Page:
When I would visit my grandmother at Eighth and Kennedy streets NW I would see trucks delivering animals to a slaughterhouse. It was in the alley between Eighth and Ninth streets on the south side of Kennedy. This would have been between 1940 and 1945, when I was 8 or 9 years old. Around that time the slaughterhouse shut down and we would play in the closed facility. (Don’t recommend it today or even then.) One day it disappeared and a small apartment house was built. My question is: Did this place really exist? I am curious and have tried to research it but to no avail.

— Philip Mudd, Bethesda

On the morning of Feb. 2, 1933 — a Thursday — the students at the Petworth School, an elementary on Shepherd Street NW, were delighted by a break in their routine. Hundreds of children were playing in the schoolyard when they saw an animal galloping toward them. A rather large animal. A rather large, incensed animal.

A bull.

Delight turned to horror as the beast entered the yard, scattering the students, a group of firefighters on its tail. In its mad dash for freedom, the bull had hurdled fences, hedges and cars. The firefighters in pursuit were hampered for lack of that essential cowboy tool: a rope. When a rope was found, the bull was finally cornered and lassoed.

A truck pulled up. It belonged to Frank J. Miller, the bull’s owner. The animal was loaded into the truck and driven back to 812 Kennedy St. NW, where Miller lived and worked as a butcher.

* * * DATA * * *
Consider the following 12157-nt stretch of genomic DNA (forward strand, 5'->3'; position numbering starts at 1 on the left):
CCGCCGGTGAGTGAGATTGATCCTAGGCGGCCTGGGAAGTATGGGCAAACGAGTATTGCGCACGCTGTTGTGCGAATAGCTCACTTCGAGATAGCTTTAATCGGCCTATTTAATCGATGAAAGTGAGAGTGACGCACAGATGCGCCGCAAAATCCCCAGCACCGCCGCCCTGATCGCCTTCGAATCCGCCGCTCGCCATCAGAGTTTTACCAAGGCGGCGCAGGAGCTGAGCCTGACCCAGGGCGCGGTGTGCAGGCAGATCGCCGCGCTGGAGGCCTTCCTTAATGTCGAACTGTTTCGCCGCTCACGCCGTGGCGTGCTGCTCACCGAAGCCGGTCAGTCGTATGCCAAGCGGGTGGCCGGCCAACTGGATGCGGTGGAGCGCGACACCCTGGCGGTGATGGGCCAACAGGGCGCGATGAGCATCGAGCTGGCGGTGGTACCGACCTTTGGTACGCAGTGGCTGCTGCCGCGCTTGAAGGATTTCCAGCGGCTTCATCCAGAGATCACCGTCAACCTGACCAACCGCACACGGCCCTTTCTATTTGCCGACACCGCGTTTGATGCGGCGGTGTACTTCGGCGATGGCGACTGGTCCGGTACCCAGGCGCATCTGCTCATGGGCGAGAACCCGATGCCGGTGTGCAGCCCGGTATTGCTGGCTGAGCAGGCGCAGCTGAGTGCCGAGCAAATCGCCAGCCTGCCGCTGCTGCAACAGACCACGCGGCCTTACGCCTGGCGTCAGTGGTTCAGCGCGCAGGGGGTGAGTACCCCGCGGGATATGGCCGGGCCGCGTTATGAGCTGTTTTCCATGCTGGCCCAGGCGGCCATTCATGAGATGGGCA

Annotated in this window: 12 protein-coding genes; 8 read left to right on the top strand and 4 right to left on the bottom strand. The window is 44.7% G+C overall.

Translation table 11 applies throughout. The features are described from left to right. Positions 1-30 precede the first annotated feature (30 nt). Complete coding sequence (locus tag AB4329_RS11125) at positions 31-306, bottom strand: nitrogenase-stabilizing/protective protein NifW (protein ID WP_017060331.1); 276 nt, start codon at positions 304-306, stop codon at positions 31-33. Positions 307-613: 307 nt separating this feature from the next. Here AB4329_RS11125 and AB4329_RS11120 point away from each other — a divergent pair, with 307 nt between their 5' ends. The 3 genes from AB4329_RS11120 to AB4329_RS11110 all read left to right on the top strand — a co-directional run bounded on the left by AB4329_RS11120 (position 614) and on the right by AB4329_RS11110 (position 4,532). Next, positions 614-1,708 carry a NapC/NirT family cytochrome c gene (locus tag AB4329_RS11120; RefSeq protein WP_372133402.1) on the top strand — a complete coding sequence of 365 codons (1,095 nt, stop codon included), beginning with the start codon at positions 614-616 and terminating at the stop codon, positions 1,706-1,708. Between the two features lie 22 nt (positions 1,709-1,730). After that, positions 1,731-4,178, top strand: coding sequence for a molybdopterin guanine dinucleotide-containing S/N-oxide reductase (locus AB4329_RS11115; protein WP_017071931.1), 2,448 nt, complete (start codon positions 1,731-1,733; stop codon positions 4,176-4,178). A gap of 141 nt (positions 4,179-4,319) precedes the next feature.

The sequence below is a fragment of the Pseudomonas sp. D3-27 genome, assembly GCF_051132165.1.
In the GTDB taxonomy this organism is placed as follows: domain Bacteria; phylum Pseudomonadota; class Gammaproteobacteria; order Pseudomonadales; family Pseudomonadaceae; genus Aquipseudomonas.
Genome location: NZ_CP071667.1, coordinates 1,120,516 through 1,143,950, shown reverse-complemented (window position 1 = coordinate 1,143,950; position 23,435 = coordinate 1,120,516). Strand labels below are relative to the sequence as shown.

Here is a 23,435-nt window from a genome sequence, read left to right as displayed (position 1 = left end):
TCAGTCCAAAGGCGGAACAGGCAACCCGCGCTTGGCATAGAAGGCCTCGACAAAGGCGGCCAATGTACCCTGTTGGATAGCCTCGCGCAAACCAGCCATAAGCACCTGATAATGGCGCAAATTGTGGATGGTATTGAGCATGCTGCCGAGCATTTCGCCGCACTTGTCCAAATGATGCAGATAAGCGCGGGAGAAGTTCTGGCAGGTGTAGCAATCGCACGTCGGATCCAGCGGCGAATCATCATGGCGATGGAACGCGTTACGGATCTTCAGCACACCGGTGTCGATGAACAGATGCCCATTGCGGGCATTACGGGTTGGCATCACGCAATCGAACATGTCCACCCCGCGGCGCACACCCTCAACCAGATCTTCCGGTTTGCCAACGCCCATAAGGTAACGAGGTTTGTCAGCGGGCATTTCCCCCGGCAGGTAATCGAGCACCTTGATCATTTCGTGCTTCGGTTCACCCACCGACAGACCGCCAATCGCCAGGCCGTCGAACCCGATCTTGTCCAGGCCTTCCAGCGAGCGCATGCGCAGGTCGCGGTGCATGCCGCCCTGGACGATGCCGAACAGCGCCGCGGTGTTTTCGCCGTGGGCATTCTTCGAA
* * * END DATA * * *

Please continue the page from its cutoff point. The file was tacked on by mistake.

“But the animal’s life will be spared for another day,” wrote a reporter for the Evening Star, “not for punishment, but because Mr. Miller said the meat would not be at its best until the bull cooled off.”

Washington may have been a different city 70 years ago — smaller, with a more rural feel — but even then, a bull rampaging through its streets was unusual. So was an abattoir behind a rowhouse.

Miller appears to have moved into the house at 812 Kennedy around 1909. At first, he only lived there, selling his meat at the Riggs Market. He was one of more than 200 purveyors listed under “Meat and Provisions” in the 1909 city directory, a list that included the intriguingly named Vegetarian Meat Co. (The Vegetarian Meat Co. didn’t sell meat but peanuts, peanut oil and something called Dr. Schindler’s Peanut Butter.)

By 1930, Miller had consolidated his business operation to the stable behind his house. Answer Man can imagine how this made the neighbors feel. Everyone likes fresh steak, but they don’t necessarily like hearing the sounds or smelling the smells required for its preparation.

Miller died in January 1940. That same year, the Brightwood Citizens Association lobbied the District health department not to renew the slaughterhouse permit.

These days in Washington, meat is metaphor. We liken the legislative process to seeing sausage being made. But Washingtonians used to be able to see actual sausage being made. The Gobel-Loffler plant on Benning Road — “birthplace of the famous skinless frankfurter,” according to an ad — slaughtered 4,000 to 5,000 hogs and 350 head of cattle every week in 1931. That same year, the Auth’s sausage packing plant was operating at 623 D St. SW. There was an Armour plant at 501 12th St. SW.

Farm animals once roamed Washington, too, in such an unruly fashion that eventually city law prohibited keeping them south of Boundary Road, today’s Florida Avenue. That earned the neighborhood just north of there the nickname “Cow Town,” as practitioners of animal husbandry concentrated their operations just over the line.

Cows and hogs came to be seen as nuisances, as would the places where they were dispatched, especially if, like Miller’s, the abattoirs or meat-packing plants were in residential areas. The rowhouse the butcher once lived in and the stable where he wielded his blade were torn down to make way for an apartment building that opened in 1959.

Today’s D.C. schoolchildren may fear many things, but a rampaging bull is not among them.

Twitter: @johnkelly

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